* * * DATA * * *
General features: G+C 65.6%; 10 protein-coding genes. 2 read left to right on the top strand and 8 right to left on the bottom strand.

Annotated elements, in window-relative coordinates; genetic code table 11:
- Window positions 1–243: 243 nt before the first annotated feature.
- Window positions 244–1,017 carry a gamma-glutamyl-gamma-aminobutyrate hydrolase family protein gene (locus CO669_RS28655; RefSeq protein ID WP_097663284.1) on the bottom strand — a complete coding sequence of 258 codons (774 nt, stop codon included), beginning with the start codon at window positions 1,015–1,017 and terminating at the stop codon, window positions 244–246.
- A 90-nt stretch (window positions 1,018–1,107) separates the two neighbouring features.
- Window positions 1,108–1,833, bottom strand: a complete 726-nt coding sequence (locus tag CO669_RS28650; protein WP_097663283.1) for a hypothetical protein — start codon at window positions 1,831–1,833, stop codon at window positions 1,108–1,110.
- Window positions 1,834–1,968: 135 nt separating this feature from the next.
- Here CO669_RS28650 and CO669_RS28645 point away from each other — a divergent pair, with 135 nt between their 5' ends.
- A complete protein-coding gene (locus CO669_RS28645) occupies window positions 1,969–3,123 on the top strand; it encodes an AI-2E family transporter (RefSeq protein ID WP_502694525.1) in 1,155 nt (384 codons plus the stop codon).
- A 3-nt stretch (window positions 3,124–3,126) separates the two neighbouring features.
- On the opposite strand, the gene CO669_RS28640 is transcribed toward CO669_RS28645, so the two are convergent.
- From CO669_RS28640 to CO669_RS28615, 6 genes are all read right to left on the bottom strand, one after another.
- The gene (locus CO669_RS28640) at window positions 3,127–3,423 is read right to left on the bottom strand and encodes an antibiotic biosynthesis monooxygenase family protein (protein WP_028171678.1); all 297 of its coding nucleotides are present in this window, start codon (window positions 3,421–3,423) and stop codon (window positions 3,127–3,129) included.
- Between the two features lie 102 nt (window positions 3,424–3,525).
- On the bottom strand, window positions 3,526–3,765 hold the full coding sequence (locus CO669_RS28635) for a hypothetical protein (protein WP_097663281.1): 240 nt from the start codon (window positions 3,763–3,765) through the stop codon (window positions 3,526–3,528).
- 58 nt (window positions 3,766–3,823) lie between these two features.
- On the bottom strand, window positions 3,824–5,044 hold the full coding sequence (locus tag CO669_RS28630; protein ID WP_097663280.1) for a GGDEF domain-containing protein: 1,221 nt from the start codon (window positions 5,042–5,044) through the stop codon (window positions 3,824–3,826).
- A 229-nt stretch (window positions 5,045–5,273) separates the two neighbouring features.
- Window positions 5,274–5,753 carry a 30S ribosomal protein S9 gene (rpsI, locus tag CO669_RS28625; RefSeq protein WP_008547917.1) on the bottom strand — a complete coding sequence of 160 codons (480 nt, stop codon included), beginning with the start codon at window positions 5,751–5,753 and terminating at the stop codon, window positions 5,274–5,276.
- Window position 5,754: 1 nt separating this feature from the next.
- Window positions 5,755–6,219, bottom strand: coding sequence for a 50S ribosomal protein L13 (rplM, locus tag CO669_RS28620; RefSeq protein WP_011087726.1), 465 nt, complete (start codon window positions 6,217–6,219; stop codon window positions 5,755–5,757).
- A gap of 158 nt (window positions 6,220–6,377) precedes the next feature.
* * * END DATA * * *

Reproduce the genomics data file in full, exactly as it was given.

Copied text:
General features: G+C 65.6%; 10 protein-coding genes. 2 read left to right on the top strand and 8 right to left on the bottom strand.

Annotated elements, in window-relative coordinates; genetic code table 11:
- Window positions 1–243: 243 nt before the first annotated feature.
- Window positions 244–1,017 carry a gamma-glutamyl-gamma-aminobutyrate hydrolase family protein gene (locus CO669_RS28655; RefSeq protein ID WP_097663284.1) on the bottom strand — a complete coding sequence of 258 codons (774 nt, stop codon included), beginning with the start codon at window positions 1,015–1,017 and terminating at the stop codon, window positions 244–246.
- A 90-nt stretch (window positions 1,018–1,107) separates the two neighbouring features.
- Window positions 1,108–1,833, bottom strand: a complete 726-nt coding sequence (locus tag CO669_RS28650; protein WP_097663283.1) for a hypothetical protein — start codon at window positions 1,831–1,833, stop codon at window positions 1,108–1,110.
- Window positions 1,834–1,968: 135 nt separating this feature from the next.
- Here CO669_RS28650 and CO669_RS28645 point away from each other — a divergent pair, with 135 nt between their 5' ends.
- A complete protein-coding gene (locus CO669_RS28645) occupies window positions 1,969–3,123 on the top strand; it encodes an AI-2E family transporter (RefSeq protein ID WP_502694525.1) in 1,155 nt (384 codons plus the stop codon).
- A 3-nt stretch (window positions 3,124–3,126) separates the two neighbouring features.
- On the opposite strand, the gene CO669_RS28640 is transcribed toward CO669_RS28645, so the two are convergent.
- From CO669_RS28640 to CO669_RS28615, 6 genes are all read right to left on the bottom strand, one after another.
- The gene (locus CO669_RS28640) at window positions 3,127–3,423 is read right to left on the bottom strand and encodes an antibiotic biosynthesis monooxygenase family protein (protein WP_028171678.1); all 297 of its coding nucleotides are present in this window, start codon (window positions 3,421–3,423) and stop codon (window positions 3,127–3,129) included.
- Between the two features lie 102 nt (window positions 3,424–3,525).
- On the bottom strand, window positions 3,526–3,765 hold the full coding sequence (locus CO669_RS28635) for a hypothetical protein (protein WP_097663281.1): 240 nt from the start codon (window positions 3,763–3,765) through the stop codon (window positions 3,526–3,528).
- 58 nt (window positions 3,766–3,823) lie between these two features.
- On the bottom strand, window positions 3,824–5,044 hold the full coding sequence (locus tag CO669_RS28630; protein ID WP_097663280.1) for a GGDEF domain-containing protein: 1,221 nt from the start codon (window positions 5,042–5,044) through the stop codon (window positions 3,824–3,826).
- A 229-nt stretch (window positions 5,045–5,273) separates the two neighbouring features.
- Window positions 5,274–5,753 carry a 30S ribosomal protein S9 gene (rpsI, locus tag CO669_RS28625; RefSeq protein WP_008547917.1) on the bottom strand — a complete coding sequence of 160 codons (480 nt, stop codon included), beginning with the start codon at window positions 5,751–5,753 and terminating at the stop codon, window positions 5,274–5,276.
- Window position 5,754: 1 nt separating this feature from the next.
- Window positions 5,755–6,219, bottom strand: coding sequence for a 50S ribosomal protein L13 (rplM, locus tag CO669_RS28620; RefSeq protein WP_011087726.1), 465 nt, complete (start codon window positions 6,217–6,219; stop codon window positions 5,755–5,757).
- A gap of 158 nt (window positions 6,220–6,377) precedes the next feature.